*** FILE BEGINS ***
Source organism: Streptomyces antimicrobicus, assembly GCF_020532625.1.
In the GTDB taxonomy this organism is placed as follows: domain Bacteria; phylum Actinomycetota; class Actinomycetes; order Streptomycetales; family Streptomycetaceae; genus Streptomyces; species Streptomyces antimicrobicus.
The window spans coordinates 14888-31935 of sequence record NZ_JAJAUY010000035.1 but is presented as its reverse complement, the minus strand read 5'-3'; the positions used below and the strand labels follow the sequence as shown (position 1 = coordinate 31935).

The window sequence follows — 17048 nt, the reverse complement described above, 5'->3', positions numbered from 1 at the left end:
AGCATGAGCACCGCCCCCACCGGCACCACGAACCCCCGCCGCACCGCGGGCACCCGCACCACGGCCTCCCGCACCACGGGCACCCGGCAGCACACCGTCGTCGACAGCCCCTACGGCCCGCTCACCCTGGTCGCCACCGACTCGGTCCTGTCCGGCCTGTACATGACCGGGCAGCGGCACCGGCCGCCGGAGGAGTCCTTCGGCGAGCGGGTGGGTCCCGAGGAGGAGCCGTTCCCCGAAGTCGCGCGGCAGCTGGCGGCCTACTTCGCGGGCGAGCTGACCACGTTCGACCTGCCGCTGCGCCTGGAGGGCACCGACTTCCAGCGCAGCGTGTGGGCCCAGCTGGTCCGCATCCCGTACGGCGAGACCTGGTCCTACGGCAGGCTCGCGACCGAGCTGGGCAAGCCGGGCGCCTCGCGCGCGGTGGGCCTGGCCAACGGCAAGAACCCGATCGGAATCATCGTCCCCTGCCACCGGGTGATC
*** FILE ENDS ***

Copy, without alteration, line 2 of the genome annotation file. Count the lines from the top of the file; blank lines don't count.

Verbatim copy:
In the GTDB taxonomy this organism is placed as follows: domain Bacteria; phylum Actinomycetota; class Actinomycetes; order Streptomycetales; family Streptomycetaceae; genus Streptomyces; species Streptomyces antimicrobicus.